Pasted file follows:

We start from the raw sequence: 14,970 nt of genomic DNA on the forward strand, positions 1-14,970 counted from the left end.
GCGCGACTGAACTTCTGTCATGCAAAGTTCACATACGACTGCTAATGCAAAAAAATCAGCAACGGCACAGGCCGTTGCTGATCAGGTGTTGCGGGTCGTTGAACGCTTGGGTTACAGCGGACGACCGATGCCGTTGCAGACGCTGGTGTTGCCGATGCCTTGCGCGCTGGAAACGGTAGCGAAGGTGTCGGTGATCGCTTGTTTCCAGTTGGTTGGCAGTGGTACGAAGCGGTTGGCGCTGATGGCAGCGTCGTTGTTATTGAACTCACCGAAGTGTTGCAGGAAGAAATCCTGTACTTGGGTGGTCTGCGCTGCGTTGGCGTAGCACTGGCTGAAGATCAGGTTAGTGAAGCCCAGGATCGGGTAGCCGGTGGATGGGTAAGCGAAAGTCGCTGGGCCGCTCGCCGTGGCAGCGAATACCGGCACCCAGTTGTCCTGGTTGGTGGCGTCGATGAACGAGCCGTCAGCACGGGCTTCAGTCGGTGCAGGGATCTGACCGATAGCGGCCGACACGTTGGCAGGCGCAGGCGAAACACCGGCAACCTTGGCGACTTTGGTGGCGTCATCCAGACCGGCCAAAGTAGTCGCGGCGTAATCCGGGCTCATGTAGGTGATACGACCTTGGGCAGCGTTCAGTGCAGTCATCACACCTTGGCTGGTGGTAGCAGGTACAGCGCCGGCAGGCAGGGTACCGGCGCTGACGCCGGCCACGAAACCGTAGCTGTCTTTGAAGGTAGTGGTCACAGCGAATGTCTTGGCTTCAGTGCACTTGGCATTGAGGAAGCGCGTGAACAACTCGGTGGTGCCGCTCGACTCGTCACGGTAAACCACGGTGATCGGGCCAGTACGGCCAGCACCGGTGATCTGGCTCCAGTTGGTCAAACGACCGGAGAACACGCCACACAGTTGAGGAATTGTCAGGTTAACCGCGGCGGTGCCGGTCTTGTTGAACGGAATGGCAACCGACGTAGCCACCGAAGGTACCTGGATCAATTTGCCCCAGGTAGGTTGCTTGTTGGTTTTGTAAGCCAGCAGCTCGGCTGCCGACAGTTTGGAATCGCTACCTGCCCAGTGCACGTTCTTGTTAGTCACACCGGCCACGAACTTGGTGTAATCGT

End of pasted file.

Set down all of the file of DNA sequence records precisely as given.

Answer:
We start from the raw sequence: 14,970 nt of genomic DNA on the forward strand, positions 1-14,970 counted from the left end.
GCGCGACTGAACTTCTGTCATGCAAAGTTCACATACGACTGCTAATGCAAAAAAATCAGCAACGGCACAGGCCGTTGCTGATCAGGTGTTGCGGGTCGTTGAACGCTTGGGTTACAGCGGACGACCGATGCCGTTGCAGACGCTGGTGTTGCCGATGCCTTGCGCGCTGGAAACGGTAGCGAAGGTGTCGGTGATCGCTTGTTTCCAGTTGGTTGGCAGTGGTACGAAGCGGTTGGCGCTGATGGCAGCGTCGTTGTTATTGAACTCACCGAAGTGTTGCAGGAAGAAATCCTGTACTTGGGTGGTCTGCGCTGCGTTGGCGTAGCACTGGCTGAAGATCAGGTTAGTGAAGCCCAGGATCGGGTAGCCGGTGGATGGGTAAGCGAAAGTCGCTGGGCCGCTCGCCGTGGCAGCGAATACCGGCACCCAGTTGTCCTGGTTGGTGGCGTCGATGAACGAGCCGTCAGCACGGGCTTCAGTCGGTGCAGGGATCTGACCGATAGCGGCCGACACGTTGGCAGGCGCAGGCGAAACACCGGCAACCTTGGCGACTTTGGTGGCGTCATCCAGACCGGCCAAAGTAGTCGCGGCGTAATCCGGGCTCATGTAGGTGATACGACCTTGGGCAGCGTTCAGTGCAGTCATCACACCTTGGCTGGTGGTAGCAGGTACAGCGCCGGCAGGCAGGGTACCGGCGCTGACGCCGGCCACGAAACCGTAGCTGTCTTTGAAGGTAGTGGTCACAGCGAATGTCTTGGCTTCAGTGCACTTGGCATTGAGGAAGCGCGTGAACAACTCGGTGGTGCCGCTCGACTCGTCACGGTAAACCACGGTGATCGGGCCAGTACGGCCAGCACCGGTGATCTGGCTCCAGTTGGTCAAACGACCGGAGAACACGCCACACAGTTGAGGAATTGTCAGGTTAACCGCGGCGGTGCCGGTCTTGTTGAACGGAATGGCAACCGACGTAGCCACCGAAGGTACCTGGATCAATTTGCCCCAGGTAGGTTGCTTGTTGGTTTTGTAAGCCAGCAGCTCGGCTGCCGACAGTTTGGAATCGCTACCTGCCCAGTGCACGTTCTTGTTAGTCACACCGGCCACGAACTTGGTGTAATCGT